Catholics divided as bishops examine Biden's abortion stance

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FILE - In this Tuesday, Nov. 12, 2019, file photo, Archbishop Jose H. Gomez, right, of Los Angeles, with Bishop Michael F. Burbidge, left, of Arlington, Va., and Cardinal Joseph William Tobin, of Newark, N.J., exits a news conference after being elected president of the United States Conference of Catholic Bishops during their Fall General Assembly in Baltimore. On Tuesday, Nov. 17, 2020, Gomez addressed an online national meeting of bishops. During the previous week, Gomez congratulated Joe Biden on his presidential election victory. Now, Gomez is sounding a different tone, saying some of Bidens policy positions, including support for abortion rights, pose a difficult and complex situation for the church. (AP Photo/Steve Ruark, File)

Catholics split almost evenly in supporting Donald Trump or Joe Biden in the presidential election. Now they’re sharply divided over a declaration by the head of the U.S. Conference of Catholic Bishops that the president-elect's support for abortion rights presents the church with a “difficult and complex situation.”

The USCCB’s president, Los Angeles Archbishop José Gomez, made that statement Tuesday near the close of the conference’s national meeting and announced the formation of a working group of bishops to assess the dilemma. Some experts said it's possible the group will discuss whether Biden — a practicing Roman Catholic — should be barred from partaking in Holy Communion.

Catholic anti-abortion activists hope the bishops follow through with tough words and action, making clear that Catholic politicians who support abortion are in breach of church teaching.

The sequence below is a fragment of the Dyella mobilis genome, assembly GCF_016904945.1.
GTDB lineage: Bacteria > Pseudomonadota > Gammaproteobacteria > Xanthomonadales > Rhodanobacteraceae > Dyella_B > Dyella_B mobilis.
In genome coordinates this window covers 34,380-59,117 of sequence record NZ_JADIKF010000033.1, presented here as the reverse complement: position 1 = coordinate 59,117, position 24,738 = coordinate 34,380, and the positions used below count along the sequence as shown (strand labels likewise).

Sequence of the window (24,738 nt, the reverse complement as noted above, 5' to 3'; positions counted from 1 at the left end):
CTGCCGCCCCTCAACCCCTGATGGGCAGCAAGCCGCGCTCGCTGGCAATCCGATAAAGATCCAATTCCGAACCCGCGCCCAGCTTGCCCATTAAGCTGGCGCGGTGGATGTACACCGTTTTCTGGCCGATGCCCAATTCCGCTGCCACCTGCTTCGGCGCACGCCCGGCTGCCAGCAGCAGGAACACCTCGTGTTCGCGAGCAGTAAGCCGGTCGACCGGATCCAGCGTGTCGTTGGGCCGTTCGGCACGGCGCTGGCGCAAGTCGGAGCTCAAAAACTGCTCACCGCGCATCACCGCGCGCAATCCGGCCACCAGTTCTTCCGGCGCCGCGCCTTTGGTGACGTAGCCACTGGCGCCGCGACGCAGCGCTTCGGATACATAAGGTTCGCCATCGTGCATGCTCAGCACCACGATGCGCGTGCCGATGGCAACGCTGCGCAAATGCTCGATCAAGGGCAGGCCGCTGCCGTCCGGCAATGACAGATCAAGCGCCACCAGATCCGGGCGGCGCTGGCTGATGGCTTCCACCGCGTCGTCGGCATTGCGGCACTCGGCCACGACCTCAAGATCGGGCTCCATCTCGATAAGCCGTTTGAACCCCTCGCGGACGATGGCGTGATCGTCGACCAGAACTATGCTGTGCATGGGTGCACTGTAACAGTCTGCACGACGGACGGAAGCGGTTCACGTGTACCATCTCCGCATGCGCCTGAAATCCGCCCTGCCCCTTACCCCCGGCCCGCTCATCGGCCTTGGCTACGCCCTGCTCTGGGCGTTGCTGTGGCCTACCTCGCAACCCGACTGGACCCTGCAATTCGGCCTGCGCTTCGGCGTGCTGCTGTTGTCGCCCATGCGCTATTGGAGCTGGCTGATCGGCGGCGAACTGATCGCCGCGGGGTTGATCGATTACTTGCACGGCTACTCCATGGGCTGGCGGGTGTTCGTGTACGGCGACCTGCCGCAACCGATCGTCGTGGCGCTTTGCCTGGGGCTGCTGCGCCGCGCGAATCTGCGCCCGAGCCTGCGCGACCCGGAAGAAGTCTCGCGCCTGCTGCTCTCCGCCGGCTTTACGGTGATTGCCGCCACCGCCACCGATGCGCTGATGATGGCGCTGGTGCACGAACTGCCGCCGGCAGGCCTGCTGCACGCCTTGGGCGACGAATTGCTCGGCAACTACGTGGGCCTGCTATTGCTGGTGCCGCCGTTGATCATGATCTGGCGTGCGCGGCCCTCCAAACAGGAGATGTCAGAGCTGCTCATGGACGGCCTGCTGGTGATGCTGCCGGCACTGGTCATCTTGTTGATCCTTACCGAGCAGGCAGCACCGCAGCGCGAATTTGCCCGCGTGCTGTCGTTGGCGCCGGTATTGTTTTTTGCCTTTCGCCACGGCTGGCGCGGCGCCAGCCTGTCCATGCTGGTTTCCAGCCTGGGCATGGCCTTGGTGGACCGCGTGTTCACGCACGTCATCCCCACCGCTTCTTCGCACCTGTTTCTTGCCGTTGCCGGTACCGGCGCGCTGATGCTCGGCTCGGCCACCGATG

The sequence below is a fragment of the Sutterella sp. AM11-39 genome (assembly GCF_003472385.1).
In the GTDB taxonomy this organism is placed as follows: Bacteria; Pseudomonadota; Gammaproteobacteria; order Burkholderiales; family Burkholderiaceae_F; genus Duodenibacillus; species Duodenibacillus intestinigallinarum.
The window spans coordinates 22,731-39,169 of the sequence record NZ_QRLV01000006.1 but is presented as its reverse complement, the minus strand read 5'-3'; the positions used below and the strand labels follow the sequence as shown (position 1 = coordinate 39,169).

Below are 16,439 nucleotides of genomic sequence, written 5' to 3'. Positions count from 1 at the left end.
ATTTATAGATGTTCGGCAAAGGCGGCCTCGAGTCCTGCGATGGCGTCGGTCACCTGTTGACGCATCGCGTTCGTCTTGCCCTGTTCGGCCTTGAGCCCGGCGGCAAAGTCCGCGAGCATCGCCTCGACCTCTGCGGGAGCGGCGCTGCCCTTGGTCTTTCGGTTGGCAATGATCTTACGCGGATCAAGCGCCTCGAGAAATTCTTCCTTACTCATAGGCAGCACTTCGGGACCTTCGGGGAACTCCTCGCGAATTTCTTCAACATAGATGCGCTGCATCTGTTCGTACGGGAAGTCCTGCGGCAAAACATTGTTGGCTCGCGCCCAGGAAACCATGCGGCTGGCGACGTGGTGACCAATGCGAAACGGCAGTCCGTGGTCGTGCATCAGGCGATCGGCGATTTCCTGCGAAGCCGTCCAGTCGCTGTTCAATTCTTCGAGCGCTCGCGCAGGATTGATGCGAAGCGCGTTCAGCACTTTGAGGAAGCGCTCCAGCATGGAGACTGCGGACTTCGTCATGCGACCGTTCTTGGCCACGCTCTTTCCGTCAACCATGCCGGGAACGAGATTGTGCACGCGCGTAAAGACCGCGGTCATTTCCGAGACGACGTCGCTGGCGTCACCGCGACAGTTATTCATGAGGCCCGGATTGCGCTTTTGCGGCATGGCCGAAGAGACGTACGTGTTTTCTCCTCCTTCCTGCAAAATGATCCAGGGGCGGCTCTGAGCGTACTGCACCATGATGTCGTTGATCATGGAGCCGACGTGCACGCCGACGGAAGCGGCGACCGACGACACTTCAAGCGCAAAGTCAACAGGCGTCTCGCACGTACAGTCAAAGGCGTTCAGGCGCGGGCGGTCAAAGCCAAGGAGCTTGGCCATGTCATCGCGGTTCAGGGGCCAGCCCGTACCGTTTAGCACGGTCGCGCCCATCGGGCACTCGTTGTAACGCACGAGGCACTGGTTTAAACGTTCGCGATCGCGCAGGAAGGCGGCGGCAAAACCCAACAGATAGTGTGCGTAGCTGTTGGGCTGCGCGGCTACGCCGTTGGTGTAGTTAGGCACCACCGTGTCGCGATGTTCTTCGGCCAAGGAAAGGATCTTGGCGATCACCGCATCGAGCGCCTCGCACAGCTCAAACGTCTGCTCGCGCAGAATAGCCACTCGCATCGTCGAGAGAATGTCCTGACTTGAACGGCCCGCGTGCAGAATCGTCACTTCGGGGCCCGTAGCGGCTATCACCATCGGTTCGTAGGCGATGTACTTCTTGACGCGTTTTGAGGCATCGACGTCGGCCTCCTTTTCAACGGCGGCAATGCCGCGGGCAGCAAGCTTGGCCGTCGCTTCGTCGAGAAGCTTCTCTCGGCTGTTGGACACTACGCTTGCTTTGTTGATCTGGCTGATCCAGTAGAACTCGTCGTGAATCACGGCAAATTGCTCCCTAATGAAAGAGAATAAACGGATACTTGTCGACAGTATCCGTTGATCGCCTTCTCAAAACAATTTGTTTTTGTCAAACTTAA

Biden’s policy agenda “is incompatible with the Catholic position on abortion and the protection of innocent human life,” said Marjorie Dannenfelser, president of the Susan B. Anthony List, a leading anti-abortion group.

But others criticized the USCCB as setting the stage for potential conflict with the president-elect just days after he received a congratulatory call from Pope Francis. Biden said he hopes to work with the pontiff on issues such as climate change, poverty and immigration.

“The USCCB leadership simply can’t embrace the idea of engagement and goodwill that Pope Francis has asked of them,” said David Gibson, director of Fordham University’s Center on Religion and Culture. “That the pope called to congratulate Biden and discussed working together while the American bishops capped their meeting with plans to do battle with the incoming president says it all.”

Natalia Imperatori-Lee, a professor of religious studies at Manhattan College, also was dismayed by the USCCB.

“It seems they’d like to start an antagonistic relationship with only the second Catholic to be elected the president of this country,” she said via email. “This is appalling.”